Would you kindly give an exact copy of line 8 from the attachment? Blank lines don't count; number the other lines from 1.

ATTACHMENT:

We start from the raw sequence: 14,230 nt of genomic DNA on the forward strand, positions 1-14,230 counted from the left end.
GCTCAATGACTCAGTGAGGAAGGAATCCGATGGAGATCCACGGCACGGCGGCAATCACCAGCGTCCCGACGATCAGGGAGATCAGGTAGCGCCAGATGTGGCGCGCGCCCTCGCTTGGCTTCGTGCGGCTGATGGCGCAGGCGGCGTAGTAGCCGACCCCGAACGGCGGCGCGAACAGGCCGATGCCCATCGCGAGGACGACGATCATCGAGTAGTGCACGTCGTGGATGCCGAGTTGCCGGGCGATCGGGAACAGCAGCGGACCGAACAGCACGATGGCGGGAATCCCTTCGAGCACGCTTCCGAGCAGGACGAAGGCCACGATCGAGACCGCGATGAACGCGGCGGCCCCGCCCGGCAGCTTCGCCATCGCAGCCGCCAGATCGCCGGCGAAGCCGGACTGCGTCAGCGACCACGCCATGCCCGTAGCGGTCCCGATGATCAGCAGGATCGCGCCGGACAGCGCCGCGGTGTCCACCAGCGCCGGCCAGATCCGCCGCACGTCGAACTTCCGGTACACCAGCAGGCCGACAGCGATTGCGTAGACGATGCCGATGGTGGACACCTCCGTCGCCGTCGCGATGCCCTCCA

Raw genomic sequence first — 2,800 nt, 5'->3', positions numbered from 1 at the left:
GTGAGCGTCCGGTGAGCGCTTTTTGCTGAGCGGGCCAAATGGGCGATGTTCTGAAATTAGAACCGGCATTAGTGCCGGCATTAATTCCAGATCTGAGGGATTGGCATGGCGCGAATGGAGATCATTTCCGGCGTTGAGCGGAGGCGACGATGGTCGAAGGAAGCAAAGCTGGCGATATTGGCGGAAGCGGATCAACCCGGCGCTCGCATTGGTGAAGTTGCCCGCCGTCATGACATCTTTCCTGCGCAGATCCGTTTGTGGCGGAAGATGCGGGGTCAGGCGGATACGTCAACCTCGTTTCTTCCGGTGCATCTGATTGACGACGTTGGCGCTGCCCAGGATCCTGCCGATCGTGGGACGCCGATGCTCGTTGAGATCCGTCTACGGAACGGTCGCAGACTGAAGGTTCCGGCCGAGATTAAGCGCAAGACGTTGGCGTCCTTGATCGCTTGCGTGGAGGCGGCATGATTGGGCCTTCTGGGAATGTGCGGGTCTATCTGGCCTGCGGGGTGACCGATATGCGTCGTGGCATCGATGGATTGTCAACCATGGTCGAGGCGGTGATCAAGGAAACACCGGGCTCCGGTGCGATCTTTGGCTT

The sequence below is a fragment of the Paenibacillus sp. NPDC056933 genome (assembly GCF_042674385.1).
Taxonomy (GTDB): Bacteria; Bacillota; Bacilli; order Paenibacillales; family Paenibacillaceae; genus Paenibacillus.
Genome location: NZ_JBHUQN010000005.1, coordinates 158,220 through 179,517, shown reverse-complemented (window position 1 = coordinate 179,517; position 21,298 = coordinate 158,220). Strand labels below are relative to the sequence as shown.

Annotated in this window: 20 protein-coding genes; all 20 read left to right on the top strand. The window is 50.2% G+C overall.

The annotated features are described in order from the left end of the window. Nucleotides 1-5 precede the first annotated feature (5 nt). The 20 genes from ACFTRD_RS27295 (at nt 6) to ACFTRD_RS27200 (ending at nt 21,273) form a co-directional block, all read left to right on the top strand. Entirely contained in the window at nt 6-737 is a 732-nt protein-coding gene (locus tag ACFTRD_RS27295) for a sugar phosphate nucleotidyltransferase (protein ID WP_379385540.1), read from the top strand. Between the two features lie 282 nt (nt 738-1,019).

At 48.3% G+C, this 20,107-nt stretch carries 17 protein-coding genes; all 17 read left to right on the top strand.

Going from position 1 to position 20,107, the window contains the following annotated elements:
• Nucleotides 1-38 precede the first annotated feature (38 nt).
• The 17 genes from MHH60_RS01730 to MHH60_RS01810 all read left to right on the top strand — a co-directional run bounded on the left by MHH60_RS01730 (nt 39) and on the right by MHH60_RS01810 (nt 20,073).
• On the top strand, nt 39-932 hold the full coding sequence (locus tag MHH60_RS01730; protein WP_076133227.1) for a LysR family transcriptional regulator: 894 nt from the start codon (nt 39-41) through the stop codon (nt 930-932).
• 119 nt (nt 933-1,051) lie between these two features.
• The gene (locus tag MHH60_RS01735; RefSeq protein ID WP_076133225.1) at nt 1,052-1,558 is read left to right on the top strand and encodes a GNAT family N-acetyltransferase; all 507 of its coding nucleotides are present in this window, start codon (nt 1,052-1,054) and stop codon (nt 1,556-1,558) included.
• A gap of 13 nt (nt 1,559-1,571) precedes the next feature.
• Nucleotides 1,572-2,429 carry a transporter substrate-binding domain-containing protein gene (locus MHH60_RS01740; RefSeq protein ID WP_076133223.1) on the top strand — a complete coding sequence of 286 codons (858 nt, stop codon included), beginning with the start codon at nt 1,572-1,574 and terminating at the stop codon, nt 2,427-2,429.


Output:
Annotated in this window: 20 protein-coding genes; all 20 read left to right on the top strand. The window is 50.2% G+C overall.